The shadow of penal supervision

Landmines or second chances? The enforcement of mass supervision

On 17th November 2017, the New York Times[1] carried an op-ed by Jay-Z entitled ‘Jay-Z: The Criminal Justice System Stalks Black People Like Meek Mill’. Meek Mill is a 30-year old rapper who, at the age of 19, received an 8-month sentence for convictions related to drugs and firearms. Since… 

To be Seen and Heard: A response to songs about supervision

I’m delighted to present the first guest post on this blog, from Jessica Bird, who is Visiting Assistant Professor in Criminology, at the Law & Justice Department of the University of Illinois at Chicago. Following my last post, Jess followed the links to the Vox Liminis ‘Seen and Heard’ EP of songs… 

‘Blankface’ and the ‘Malopticon’

Good news today. A paper that I’ve been tinkering around with for over a year has finally been published in Punishment and Society. You may be able to find the published version via this link. More than most, this paper has been a labour of love. It draws on two encounters… 

What is supervision for? Norm and Pauline disagree…

Having spent the last couple of weeks trying to make sense of what numbers can and can’t tell us about mass supervision, I’m just about to get back to more familiar territory; thinking about the purposes of supervision, and how different purposes relate to different ways of legitimating supervision. I’ll… 

Mass supervision: Pervasive and concentrated?

In a previous post, I asked for some help in exploring ‘mass supervision’ in numbers — not just in relation to its scale, but also in relation to its social distribution. Well, I can now report that I spent most of the last week reading Michelle Phelps’ stellar work on…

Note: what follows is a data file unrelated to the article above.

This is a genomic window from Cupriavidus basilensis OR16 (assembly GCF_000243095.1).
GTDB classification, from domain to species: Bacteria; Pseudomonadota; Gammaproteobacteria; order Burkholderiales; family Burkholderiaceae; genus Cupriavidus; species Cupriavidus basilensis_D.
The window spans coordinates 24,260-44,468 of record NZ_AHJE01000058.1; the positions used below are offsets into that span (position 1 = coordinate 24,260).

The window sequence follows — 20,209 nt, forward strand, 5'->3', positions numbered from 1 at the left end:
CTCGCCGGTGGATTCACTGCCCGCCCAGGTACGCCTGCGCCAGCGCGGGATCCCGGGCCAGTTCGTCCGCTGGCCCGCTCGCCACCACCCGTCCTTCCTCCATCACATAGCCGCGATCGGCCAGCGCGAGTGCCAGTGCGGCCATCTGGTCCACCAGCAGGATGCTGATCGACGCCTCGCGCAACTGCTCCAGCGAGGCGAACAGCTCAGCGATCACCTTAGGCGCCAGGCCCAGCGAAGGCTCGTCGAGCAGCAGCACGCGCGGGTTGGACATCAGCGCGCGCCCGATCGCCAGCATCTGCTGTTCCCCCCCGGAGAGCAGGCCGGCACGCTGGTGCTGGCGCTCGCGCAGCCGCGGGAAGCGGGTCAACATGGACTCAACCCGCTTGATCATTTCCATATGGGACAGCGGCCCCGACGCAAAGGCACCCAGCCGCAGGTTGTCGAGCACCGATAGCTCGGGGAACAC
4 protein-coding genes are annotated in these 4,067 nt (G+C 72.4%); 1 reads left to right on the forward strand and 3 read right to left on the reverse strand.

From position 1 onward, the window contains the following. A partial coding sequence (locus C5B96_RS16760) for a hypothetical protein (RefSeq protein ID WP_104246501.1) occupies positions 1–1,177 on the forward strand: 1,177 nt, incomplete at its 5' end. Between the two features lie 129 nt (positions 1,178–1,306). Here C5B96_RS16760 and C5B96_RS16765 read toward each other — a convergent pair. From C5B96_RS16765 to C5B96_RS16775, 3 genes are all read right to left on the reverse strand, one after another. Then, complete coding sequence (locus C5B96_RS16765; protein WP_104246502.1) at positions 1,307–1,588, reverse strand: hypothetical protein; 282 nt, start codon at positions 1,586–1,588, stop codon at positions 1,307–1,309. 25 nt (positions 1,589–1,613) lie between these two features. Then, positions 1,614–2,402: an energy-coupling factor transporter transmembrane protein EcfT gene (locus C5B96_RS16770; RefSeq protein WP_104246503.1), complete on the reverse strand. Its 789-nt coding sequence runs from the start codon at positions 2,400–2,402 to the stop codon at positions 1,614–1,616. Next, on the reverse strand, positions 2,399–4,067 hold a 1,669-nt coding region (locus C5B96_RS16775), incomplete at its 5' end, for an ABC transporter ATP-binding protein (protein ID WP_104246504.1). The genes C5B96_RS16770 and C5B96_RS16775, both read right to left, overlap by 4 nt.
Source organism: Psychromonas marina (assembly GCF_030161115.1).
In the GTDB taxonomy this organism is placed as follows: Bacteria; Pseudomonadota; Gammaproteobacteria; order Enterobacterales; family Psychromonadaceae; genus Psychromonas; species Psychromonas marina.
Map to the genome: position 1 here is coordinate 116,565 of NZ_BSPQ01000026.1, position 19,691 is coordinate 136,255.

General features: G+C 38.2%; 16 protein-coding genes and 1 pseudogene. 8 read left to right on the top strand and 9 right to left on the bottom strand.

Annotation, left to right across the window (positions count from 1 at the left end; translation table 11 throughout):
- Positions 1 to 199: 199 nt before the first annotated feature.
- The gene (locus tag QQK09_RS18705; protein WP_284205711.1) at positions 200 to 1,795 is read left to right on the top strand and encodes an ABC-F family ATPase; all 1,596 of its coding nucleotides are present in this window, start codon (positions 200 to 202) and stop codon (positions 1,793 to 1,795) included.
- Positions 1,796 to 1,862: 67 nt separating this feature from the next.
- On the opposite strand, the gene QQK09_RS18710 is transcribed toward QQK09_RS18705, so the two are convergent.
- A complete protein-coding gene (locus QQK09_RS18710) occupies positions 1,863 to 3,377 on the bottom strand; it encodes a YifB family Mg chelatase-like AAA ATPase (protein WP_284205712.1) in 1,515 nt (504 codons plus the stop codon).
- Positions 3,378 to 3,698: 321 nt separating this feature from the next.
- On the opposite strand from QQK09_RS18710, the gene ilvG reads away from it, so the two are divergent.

Painting by numbers: The scale and distribution of supervision

Happy New Year! Recently, I’ve been enjoying reading about the emerging field of visual criminology. I can’t recommend the excellent Routledge International Handbook of Visual Criminology highly enough. This quote from the introduction in particular piqued my interest:  ‘Criminological and criminal justice optics are incredibly powerful in the ways in which they facilitate practices… 

The story so far — and an invitation…

Thanks for all the positive comments so far about the short story element of this project. I’ve done some editorial tidying up and re-produced the whole thing with a new section — episode 4 — at the end. Finally, two of the characters get to meet and talk. Out of their conversations springs… 

Ways of sensing supervision (and episode 3)

This time, I thought I’d try podcasting for a change. So here’s a short 10 minute recording that discusses how we can better ‘sense’ supervision; it includes episode 3 of the short story for those who have been following that. Once again, I’d really like your feedback on which aspects… 

Pauline, Bob and the difficult second chapter: Punishment changes

Maybe it’s like the ‘difficult second album’? You’ve made a start, created some kind of identity for your work, but now you have to provide not just continuity but some depth and some development. More of the same won’t do. It has to be new and yet familiar. I’m struggling… 

The Ubiquity of Supervision

I’m pleased to report that chapter 1 of the book is ‘in the can’ — at least as a first draft, and that 3 wise scholars and good (critical) friends have agreed to review it for me. Like many authors (I imagine), I find the blank page more than a…